Support of HB 77 - Relating to the State's bill on Land Disposals/Exchanges; Water Rights
April 5, 2013
The Honorable Pete Kelly, Co-Chair
The Honorable Kevin Meyer, Co-Chair
Senate Finance Committee
Alaska State Legislature
State Capitol Room 532
Juneau, AK 99801
Re: Support of CS HB 77 - An Act relating to the Alaska Land Act (LAND USE/DISP/EXCHANGES; WATER RIGHTS)
Dear Senator Kelly and Senator Meyer:
The Resource Development Council for Alaska, Inc. (RDC) is writing in support of CS HB 77, an act relating to the Alaska Land Act, including certain authorizations, contracts, leases, permits, or other disposals of state land, resources, property, or interests; relating to authorization for the use of state land by general permit; relating to exchange of state land; relating to procedures for certain administrative appeals and requests for reconsideration to the commissioner of natural resources; relating to the Alaska Water Use Act.
RDC is a statewide, non-profit, membership-funded organization founded in 1975. The RDC membership is comprised of individuals and companies from Alaska’s oil and gas, mining, timber, tourism, and fisheries industries, as well as Alaska Native corporations, local communities, organized labor, and industry support firms. RDC’s purpose is to link these diverse interests together to encourage a strong, diversified private sector in Alaska and expand the state’s economic base through the responsible development of our natural resources.
It is a top legislative priority of RDC to encourage the state to promote and defend the integrity of Alaska’s permitting process and advocate for predictable, timely, and efficient state and federal permitting processes based on sound science and economic feasibility.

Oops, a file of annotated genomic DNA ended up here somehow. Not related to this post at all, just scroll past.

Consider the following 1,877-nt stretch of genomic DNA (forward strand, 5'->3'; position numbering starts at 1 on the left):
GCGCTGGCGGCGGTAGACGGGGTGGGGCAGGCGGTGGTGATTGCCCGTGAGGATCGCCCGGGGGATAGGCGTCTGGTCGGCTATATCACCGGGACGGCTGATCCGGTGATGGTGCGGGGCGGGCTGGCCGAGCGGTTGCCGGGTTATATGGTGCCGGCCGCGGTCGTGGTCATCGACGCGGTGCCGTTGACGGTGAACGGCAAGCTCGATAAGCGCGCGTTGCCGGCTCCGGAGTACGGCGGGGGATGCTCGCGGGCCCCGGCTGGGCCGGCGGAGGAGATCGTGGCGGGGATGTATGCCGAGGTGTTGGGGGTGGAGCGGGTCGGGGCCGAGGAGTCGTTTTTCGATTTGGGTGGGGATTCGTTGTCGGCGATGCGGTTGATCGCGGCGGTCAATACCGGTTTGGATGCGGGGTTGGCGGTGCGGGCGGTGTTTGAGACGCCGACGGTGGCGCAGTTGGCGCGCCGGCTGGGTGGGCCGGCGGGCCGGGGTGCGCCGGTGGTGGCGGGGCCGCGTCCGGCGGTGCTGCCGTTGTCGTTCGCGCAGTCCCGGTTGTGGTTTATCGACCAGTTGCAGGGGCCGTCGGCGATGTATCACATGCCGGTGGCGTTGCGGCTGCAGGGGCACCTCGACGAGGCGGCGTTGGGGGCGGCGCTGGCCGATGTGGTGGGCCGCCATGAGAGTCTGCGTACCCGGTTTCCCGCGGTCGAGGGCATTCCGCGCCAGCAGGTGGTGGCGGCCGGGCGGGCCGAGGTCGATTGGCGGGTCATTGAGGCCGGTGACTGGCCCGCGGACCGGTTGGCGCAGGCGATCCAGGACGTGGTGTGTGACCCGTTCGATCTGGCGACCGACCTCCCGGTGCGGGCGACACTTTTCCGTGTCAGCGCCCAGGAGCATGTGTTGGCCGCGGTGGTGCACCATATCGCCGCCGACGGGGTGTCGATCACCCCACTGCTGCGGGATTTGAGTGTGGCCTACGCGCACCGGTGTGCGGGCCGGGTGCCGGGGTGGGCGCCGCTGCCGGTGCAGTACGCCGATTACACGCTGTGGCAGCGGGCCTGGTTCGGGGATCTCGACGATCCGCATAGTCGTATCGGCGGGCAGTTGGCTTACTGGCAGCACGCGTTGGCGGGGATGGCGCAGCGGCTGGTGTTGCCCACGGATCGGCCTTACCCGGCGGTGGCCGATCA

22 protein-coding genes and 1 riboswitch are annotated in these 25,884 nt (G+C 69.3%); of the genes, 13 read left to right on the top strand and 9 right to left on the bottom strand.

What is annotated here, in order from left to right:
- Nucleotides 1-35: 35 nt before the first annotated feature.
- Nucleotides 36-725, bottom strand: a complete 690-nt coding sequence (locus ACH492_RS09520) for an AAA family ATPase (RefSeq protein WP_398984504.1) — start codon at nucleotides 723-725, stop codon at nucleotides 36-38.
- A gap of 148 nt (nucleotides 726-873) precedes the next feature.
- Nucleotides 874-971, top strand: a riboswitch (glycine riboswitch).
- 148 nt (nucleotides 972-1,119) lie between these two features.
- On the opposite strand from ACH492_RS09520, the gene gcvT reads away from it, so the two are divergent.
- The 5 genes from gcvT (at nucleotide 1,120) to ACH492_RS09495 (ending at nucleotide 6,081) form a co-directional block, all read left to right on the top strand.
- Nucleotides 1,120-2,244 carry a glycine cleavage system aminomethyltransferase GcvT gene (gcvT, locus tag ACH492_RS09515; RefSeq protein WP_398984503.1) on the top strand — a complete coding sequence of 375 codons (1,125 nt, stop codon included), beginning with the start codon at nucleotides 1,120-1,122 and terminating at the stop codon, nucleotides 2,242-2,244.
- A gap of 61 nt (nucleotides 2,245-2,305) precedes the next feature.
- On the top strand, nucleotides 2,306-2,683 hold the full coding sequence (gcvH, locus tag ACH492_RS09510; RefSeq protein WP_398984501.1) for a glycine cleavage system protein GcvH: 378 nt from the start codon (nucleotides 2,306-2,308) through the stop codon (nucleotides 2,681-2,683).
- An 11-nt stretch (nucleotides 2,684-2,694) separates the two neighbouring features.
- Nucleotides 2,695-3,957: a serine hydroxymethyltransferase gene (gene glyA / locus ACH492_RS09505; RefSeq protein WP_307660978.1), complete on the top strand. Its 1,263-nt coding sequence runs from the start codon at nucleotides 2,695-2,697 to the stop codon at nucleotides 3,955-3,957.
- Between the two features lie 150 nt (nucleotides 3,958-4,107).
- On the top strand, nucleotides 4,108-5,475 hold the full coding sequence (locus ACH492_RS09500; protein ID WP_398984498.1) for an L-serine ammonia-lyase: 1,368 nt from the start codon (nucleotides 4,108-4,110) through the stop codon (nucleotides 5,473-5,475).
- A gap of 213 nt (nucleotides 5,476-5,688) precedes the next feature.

The Alaska Legislature, to its credit, has provided the Department of Natural Resources (DNR) with additional resources to address what had become an untenable backlog of permits and authorizations. Such backlogs negatively affect our resource industries as well as individual Alaskans seeking required state authorizations. While a backlog still exists, DNR has made real progress in catching up on that work.
Ramping up staff to adjudicate the backlog is addressing the symptom, however systemic improvements to what has become a very complex set of statutes authorizing DNR’s work is also needed to help prevent future backlog and delays. Governor Sean Parnell, with support from DNR Commissioner Sullivan and his staff, has identified specific means of improving the efficiency of our complex permitting system. RDC applauds the administration for proposing numerous changes to the DNR enabling statutes in order to make their processes more timely and efficient. Adapting our key DNR statutes to ensure we are adjudicating our land and resource authorizations in a more timely and efficient manner is overdue.
Furthermore, an improved permitting process could lead to more investment and job creation in Alaska. Alaska has some of the highest standards in the world for resource development projects. RDC does not believe this bill negatively impact those standards.
Specific to the issue of in-stream water reservations, State and Federal agencies should be the only entities that can reserve water for in-stream flow. When any “person” is allowed to apply for such reservations, such applications can be used as a tool to delay and frustrate the development of public and private resources. Restricting such reservations to the agencies ensures reservations are made for a legitimate public purpose, such as important habitat or navigability considerations.
RDC encourages members of the Senate Finance Committee to support the administration’s efforts to more efficiently manage DNR’s tremendous workload as the reach of the department affects a broad cross section of Alaska businesses, resource industries, and individuals. We encourage the passage of this legislation with an immediate effective date.
Thank you for the opportunity to comment.
Resource Development Council for Alaska